Eventually the seller will put in $499 worth of time when relisting and relisting and relisting.
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Posted Fri Jan 1, 2016 3:24 PM
Posted Tue Feb 16, 2016 10:01 PM
I disagree. As I have said already, I have sold many much less interesting or significant titles for between 150 and 300 dollars over the last 10 years. Here's a challenge, please post an example of a more interesting unique title that sold for 4-5 times less? ($125-100). Once again this will be subjective, but shouldn't be too difficult: 1) Title, 2) price it sold for 3) your personal opinion of why that title is more awesome than the earliest known copy of one of only a handful of known 4 player 5200 games... but still only sold for 100-125 bucks.
Depends on your idea of interesting. In my experience selling prototypes I have found that more people are interested in popular titles. In general they prefer popular titles over unpopular titles. There have been a few exceptions but in general sports games are some of the hardest prototypes to sell unless you sell them cheap or they are really unique.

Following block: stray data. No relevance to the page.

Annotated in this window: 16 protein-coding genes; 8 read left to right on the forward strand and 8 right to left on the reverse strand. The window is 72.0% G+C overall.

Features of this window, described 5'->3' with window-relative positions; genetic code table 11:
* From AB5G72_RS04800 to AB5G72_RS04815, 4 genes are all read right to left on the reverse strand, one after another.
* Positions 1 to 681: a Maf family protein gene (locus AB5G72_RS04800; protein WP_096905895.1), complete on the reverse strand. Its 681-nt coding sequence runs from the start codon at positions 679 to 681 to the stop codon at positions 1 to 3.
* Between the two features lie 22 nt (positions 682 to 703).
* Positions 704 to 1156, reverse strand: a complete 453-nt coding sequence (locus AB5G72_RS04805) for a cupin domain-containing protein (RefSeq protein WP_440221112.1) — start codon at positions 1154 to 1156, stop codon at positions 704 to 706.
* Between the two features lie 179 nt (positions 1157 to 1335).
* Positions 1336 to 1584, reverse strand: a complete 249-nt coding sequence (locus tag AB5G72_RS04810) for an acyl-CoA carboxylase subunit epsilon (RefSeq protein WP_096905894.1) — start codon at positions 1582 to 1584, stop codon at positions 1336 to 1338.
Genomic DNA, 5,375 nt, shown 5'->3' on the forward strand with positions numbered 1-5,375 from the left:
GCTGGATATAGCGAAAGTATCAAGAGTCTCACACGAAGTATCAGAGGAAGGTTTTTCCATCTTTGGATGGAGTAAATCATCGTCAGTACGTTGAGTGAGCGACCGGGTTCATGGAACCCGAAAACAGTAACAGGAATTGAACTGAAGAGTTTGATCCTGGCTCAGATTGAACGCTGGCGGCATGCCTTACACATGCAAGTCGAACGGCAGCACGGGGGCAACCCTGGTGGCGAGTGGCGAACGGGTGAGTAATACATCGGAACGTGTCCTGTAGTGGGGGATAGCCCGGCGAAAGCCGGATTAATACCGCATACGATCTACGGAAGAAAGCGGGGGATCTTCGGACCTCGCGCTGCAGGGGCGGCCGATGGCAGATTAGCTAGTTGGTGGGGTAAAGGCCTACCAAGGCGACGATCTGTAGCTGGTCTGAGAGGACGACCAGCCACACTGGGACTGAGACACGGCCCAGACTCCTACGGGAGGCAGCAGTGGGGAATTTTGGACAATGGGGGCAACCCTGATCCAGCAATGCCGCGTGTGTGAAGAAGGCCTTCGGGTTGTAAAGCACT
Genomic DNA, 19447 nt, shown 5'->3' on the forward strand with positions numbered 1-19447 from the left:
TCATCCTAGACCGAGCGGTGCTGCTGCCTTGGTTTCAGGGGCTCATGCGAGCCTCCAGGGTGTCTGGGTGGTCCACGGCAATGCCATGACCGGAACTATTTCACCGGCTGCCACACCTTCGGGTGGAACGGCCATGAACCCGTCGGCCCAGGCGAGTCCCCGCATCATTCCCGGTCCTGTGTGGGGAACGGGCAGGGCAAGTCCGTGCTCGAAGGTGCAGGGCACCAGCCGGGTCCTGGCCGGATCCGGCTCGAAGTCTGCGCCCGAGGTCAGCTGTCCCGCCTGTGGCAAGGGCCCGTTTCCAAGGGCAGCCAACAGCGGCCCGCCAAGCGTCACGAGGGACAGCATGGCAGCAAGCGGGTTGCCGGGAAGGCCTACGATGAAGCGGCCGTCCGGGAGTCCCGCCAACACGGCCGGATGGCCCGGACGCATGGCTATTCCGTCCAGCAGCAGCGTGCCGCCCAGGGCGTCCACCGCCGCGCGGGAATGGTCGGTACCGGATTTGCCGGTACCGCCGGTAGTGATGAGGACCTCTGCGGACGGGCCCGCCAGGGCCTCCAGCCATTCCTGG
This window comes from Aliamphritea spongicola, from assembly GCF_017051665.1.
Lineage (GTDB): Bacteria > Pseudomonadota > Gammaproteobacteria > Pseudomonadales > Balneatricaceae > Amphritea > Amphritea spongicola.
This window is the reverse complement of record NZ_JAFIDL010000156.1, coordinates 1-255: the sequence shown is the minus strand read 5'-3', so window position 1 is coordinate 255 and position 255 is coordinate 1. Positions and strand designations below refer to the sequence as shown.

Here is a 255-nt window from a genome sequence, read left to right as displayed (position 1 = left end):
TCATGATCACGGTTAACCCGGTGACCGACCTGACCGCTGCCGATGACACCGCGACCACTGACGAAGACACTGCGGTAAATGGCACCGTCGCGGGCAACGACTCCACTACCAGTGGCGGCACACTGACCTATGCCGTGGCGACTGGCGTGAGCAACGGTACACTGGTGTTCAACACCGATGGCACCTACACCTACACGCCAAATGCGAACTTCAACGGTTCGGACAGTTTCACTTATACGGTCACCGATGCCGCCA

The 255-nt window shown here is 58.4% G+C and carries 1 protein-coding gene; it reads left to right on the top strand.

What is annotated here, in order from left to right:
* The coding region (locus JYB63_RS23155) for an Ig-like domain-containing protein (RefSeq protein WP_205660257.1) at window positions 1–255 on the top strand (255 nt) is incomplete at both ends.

Awhile back I was offered a non-Atari 16bit basketball prototype. This one was indeed special. It had cussing in the play by play commentary. Instead of "He's on Fire" it might say "He's on %#@#%^* Fire" etc. Now THAT is interesting and that prototype I was told sold for 4 figures. It would take A LOT to get the non fan of 5200 basketball interested in a proto but if your prototype cusses then you just might be underpriced.
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